In a recent editorial in the Wall Street Journal one commentator on the world of business puzzled that Google would so violate the patent rights of their competitors with their Android mobile operating system. He mused incredulously, that Google seems to assume that their competitors in the smartphone market don’t have a right to exclude them from using their intellectual property.
From the beginning, the corporate strategy at Google has been characterized by a cavalier attitude toward the rule of law. This has been evidenced by each of their primary business initiatives. First, by their AdWords program. This business initiative allowed companies to use the registered trademarks of other companies in their “keyword” searches, while abrogating the question of whether these usages are tantamount to trademark infringement.
Then along came the “Library of Alexandria,” with the intent of making all of the information and knowledge in the world’s libraries and archives available online. To date the company has scanned millions upon millions of books, and done so without the agreement or permission of individual copyright holders. The author’s Gild and others filed copyright infringements charges against Google for missive copyright infringement. The case is still under adjudication.
Apparently the Android mobile operating system is yet another case of flaunting the law, patent law this time. Herein, it appears that Android violates smartphone patents held by, most notably their direct competitors, Apple, Microsoft, Oracle.
It seems Google came to this next category of intellectual property somewhat unprepared for the reality of patent litigation and unsophisticated in the art of cross-licensing technology between competitors. Technology companies all hold large portfolios of patents, such that when they are sued by a competitor for patent infringement, they threaten to counter-sue because the aggressor is infringing one of their many patents. It is a dance of sorts between technology companies. Of course they cross-license and the patent infringement charges go away.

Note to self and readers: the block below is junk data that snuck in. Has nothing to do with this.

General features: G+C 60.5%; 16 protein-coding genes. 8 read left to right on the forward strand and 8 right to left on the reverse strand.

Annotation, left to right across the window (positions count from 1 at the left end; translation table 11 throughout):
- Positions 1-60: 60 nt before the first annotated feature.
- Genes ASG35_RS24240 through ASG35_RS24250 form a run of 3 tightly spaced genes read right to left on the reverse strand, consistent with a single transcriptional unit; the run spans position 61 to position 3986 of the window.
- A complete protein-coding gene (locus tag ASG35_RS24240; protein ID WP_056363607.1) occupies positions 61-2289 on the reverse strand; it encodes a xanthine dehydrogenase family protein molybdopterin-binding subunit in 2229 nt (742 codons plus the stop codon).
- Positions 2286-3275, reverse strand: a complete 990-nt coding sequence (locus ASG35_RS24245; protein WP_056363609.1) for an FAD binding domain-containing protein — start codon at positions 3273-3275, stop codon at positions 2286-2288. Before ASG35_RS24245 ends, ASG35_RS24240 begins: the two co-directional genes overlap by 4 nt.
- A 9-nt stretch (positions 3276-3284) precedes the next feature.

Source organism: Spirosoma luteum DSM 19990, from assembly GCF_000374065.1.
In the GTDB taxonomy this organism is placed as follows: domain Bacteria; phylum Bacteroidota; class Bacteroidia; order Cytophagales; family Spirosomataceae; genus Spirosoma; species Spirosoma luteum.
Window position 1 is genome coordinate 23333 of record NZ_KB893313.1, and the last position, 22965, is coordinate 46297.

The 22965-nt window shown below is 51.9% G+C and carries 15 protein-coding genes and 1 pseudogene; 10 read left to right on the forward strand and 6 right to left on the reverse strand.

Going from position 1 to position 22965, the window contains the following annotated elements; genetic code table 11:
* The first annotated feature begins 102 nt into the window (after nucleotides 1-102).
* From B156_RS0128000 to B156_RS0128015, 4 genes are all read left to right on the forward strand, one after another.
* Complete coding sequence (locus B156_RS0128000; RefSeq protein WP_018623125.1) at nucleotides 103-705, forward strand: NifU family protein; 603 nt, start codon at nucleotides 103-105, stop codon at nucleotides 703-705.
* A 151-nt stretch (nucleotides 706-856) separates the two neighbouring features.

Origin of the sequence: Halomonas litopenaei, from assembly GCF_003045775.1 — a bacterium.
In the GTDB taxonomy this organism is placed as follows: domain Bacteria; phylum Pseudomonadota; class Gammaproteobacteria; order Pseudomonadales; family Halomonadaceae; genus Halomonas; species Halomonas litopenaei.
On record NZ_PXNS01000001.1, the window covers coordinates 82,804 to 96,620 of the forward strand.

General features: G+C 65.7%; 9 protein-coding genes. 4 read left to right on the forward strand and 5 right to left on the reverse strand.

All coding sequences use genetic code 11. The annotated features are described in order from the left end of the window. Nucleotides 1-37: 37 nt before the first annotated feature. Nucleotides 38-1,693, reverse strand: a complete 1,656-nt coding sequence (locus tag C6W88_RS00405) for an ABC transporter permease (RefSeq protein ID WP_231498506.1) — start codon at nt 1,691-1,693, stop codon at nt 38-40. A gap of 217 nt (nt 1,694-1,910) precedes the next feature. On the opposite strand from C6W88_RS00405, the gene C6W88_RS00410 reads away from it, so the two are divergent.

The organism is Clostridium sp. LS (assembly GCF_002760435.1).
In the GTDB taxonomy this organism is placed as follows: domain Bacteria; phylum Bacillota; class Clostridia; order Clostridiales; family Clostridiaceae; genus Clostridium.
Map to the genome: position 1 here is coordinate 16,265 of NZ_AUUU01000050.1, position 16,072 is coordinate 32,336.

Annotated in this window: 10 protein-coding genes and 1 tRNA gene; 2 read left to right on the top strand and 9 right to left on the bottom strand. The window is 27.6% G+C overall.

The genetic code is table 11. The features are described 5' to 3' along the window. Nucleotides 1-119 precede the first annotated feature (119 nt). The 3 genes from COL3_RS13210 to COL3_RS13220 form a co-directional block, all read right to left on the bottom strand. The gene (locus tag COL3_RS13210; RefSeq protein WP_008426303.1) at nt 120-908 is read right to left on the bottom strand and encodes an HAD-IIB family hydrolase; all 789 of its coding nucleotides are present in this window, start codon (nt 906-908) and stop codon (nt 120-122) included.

However the waves of patent infringement lawsuits that have been brought against Google have revealed a weakness in their business strategy. All the other smartphone players have large patent portfolios that they can use to cross-license with any player who has a patent they infringe. Google has only a very few patents. Suddenly the mythos of “interconnectivity” as a bartering chip with public policy and the law seems like “the emperor’s new clothes” with only the rhetoric of democratization of connectivity.
Google came to the table with their open source android operating system with only a very few patents, maybe hundred. It seesm they miscalculated the legal repercussions of the many Android patent infringements.
What has been interesting is that beyond lauding the reduction in cell phone costs their free Android platform would bring to the smartphone markert, Google isn’t making a “greatest good for the greatest number” socio-political argument for their patent infringements. They have acted like they could use any technology they needed to bring their platform to market.
It looks like Google’s acquisition of Motorola Mobility is a change in corporate strategy in that instead of changing patent law to allow their infringements because of the “good motives,” the company has acquired 17,000 patents and 7,500 patent applications by buying Motorola. To step forward and barter patent infringements with their competitors is a very different strategy than “don’t be evil,” and “democratization” justifies violating laws. Maybe the company has run afoul of too many laws, intellectual property and otherwise, and realizes they need to play a different game.
In the case of Google Books, Google rationalized that the law they were breaking was justified because of a larger social purpose their activities support – the democratization of knowledge. Android was originally justified as the democratization of interconnectivity. Their free Android mobile operating system would reduce the cost of smartphones, making it the case that everyone would have one.
Of course it would too put Google at the center of all communications and media, just like Google Books put them at the center of all search technology and information – but that is seeming all too transparent.
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